Join the Meeting Place for Moms!
Talk to other moms, share advice, and have fun!

(minimum 6 characters)

Do you get enough sleep?

Posted by on Dec. 18, 2012 at 1:05 PM
  • 30 Replies

 

Poll

Question: Side Poll: How do you sleep?

Options:

You get 8+ hours of sleep a night co-sleeping with your baby

You get 8+ hours of sleep a night not co-sleeping with your baby

You get 8- hours of sleep a night co-sleeping with your baby

You get 8- hours of sleep a night not co-sleeping with your baby


Only group members can vote in this poll.

Total Votes: 56

View Results

Sleep Well: Physicians understand effect of sleep on performance

Some people brag about not needing to sleep, but for most of us, just more than eight hours of shut eye is required for optimum performance and longer life. If people think they pack more life in because they are sleeping less, Jaime Boero, M.D., Ph.D., a sleep specialist at Marshfield Clinic Neurosciences, says otherwise.

Teens in classroom

“The less you sleep, the sooner you die,” Dr. Boero said. Those dramatic words resonate as lack of sleep can affect every aspect of life.

Reduced sleep affects everyone, from children to seniors. For children, failing to get enough sleep can contribute to an inability to learn or process new information, sometimes making school a challenge. Parents can help children improve their sleep by having a consistent time for going to bed and getting up. Avoid stimulus in the bedroom, such as television sets.

A regular bedtime routine also helps a child’s body wind down and get ready for sleep, Dr. Boero said. Children who do not get enough sleep perform poorly in school. In addition, some cases of attention deficit hyperactivity disorder can be directly connected to lack of sleep, Dr. Boero said.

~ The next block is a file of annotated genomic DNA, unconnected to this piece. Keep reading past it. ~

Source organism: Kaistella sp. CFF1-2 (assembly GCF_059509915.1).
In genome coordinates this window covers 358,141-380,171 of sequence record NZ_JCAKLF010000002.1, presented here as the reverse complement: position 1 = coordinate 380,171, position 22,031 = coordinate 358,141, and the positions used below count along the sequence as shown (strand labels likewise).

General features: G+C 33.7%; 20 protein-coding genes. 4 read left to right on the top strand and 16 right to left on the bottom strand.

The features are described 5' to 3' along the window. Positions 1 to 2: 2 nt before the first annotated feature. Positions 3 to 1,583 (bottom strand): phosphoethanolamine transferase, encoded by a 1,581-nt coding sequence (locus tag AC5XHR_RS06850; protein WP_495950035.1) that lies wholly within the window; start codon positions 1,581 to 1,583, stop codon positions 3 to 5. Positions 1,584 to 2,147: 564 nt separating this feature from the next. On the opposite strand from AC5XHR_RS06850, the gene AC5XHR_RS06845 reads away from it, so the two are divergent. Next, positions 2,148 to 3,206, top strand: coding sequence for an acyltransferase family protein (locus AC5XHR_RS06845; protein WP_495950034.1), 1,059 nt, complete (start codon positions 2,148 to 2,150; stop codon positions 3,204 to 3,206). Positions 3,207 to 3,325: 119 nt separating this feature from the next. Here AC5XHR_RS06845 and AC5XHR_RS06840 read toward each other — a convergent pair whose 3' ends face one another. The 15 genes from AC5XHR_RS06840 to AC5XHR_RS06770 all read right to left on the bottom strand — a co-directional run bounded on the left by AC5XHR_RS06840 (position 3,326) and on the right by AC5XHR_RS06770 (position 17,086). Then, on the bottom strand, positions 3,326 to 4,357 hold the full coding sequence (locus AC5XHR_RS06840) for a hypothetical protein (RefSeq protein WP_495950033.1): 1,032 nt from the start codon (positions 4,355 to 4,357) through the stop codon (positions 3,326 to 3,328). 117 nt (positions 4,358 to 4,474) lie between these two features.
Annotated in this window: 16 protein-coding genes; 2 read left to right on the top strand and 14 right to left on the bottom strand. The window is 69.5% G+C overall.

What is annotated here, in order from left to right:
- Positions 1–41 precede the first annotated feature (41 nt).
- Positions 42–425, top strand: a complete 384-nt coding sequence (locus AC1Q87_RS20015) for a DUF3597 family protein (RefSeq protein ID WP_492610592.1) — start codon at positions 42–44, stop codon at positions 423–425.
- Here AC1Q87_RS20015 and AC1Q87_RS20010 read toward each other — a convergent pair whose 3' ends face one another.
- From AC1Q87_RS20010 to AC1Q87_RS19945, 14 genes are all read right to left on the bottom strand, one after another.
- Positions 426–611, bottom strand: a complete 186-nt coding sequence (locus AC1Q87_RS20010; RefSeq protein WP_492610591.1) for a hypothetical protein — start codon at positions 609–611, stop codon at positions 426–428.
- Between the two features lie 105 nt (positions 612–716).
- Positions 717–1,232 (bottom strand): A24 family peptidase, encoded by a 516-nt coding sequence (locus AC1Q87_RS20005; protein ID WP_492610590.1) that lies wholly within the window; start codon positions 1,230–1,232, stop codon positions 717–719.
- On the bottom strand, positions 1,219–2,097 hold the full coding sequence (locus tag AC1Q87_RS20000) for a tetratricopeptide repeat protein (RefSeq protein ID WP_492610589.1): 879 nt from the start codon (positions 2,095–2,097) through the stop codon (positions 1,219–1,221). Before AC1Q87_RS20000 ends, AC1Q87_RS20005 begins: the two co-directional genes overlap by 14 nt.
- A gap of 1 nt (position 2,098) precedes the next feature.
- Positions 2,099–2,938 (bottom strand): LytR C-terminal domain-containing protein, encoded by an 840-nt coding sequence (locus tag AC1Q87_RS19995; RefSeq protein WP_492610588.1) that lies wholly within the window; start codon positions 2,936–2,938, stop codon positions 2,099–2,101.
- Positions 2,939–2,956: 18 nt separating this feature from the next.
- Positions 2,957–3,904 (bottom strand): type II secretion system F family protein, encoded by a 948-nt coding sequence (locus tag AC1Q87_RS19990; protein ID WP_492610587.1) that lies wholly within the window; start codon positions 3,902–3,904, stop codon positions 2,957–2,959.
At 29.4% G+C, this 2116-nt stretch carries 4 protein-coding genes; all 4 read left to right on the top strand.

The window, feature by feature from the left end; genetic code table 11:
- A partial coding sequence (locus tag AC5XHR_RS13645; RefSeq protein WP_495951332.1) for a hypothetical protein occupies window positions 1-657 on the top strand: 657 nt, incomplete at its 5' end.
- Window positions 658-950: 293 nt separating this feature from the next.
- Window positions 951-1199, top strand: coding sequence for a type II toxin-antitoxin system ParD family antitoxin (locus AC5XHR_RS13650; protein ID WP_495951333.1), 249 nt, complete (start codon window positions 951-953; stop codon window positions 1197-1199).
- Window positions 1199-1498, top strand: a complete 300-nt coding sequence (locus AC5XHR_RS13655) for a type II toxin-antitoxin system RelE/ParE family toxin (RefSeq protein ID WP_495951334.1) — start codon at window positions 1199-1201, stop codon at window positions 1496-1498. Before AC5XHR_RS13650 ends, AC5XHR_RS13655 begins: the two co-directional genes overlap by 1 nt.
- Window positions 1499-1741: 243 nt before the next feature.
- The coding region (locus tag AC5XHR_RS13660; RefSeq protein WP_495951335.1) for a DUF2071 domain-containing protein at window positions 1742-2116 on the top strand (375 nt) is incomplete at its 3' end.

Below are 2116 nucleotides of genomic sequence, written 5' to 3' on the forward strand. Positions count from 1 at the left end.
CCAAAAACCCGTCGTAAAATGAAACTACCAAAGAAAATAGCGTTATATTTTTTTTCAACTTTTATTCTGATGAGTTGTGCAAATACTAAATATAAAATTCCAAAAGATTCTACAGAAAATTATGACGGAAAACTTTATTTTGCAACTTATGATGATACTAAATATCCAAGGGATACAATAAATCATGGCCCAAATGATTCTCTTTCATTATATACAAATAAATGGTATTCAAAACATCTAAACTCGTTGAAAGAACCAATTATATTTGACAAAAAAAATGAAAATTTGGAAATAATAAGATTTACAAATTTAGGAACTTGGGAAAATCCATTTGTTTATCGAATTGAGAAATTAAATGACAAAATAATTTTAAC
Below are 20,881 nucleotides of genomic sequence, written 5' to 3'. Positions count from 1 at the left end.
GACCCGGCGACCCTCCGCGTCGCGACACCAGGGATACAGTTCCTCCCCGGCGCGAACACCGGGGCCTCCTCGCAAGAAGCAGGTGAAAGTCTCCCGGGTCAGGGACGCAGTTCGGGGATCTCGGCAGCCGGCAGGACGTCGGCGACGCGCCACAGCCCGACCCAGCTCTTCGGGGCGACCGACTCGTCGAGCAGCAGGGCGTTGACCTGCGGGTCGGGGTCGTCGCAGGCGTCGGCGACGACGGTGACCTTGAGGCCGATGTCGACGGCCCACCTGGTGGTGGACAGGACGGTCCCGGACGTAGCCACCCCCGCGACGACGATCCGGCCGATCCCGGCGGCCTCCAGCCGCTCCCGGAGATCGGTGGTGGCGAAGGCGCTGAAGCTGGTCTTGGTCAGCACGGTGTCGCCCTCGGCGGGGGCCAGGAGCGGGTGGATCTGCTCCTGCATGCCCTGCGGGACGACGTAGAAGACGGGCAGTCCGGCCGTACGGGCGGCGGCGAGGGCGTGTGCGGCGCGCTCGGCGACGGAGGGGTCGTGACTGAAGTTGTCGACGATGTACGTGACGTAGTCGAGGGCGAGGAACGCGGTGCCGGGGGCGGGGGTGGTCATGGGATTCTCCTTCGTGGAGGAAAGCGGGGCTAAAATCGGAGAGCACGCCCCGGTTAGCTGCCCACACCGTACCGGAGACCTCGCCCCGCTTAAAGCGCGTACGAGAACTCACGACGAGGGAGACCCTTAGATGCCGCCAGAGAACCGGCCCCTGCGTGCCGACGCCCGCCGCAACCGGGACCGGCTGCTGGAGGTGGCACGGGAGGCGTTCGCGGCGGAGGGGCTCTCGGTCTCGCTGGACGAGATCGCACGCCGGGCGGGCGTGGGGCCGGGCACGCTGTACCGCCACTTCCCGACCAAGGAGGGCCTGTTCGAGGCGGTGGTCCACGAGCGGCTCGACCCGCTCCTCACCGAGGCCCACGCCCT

“When you don’t get enough sleep you are more easily distracted, and it’s harder to concentrate on a task,” he said. “You’re more irritable and less flexible.”

As children enter puberty, their sleep rhythms change. As most parents of teens know, adolescents have different sleep clocks than children or adults. Teens tend to stay up later and sleep later as well. “That’s not just a desire to watch the Late Show,” Dr. Boero said. “It’s a change in the way teens cycle through their day and night.”

To help teens, school districts in some communities start their school day later for high school students. “It means kids can sleep an hour later in the morning, and it can really improve school performance,” Dr. Boero said.

Teens can make changes to improve sleep, even if it means going to bed a bit earlier than their natural rhythm would dictate. As with young children, a set bedtime and waking time – even on the weekends – can make it easier to get enough sleep. Teens should avoid caffeine and nicotine and develop a regular nighttime routine. Sleep in a dark room and open blinds to let in light right away in the morning. This will signal the body it is time to wake.

If you need to take a nap during the day, that may be because you are not sleeping enough at night. “Needing to nap during the day is sometimes a sign that something is wrong at night,” Dr. Boero said. “You are probably getting insufficient sleep time.”

Sleep is a fascinating field. Every single organ inthe body is affected by sleep and can be improved by sleep. Quote from Jaime Boero, MD

“Everyone wants to function on six hours of sleep,” he said. “But most people cannot do that.”

Lack of sleep contributes to other health problems that may seem unrelated to rest. Shift workers, particularly those people who work one shift for a few days or a week and then switch to another, tend to have problems with sleep. “They have greater health care utilization,” Dr. Boero said. “They are at increased risk of heart attack, diabetes, stroke, hypertension and obesity.” This chronic lack of sleep contributes to car crashes and industrial accidents as people try to keep themselves awake during work and driving.

Lack of sleep also plays a part in weight gain. “People use food to keep themselves awake,” Dr. Boero said. “Appetite is regulated by sleep as well.”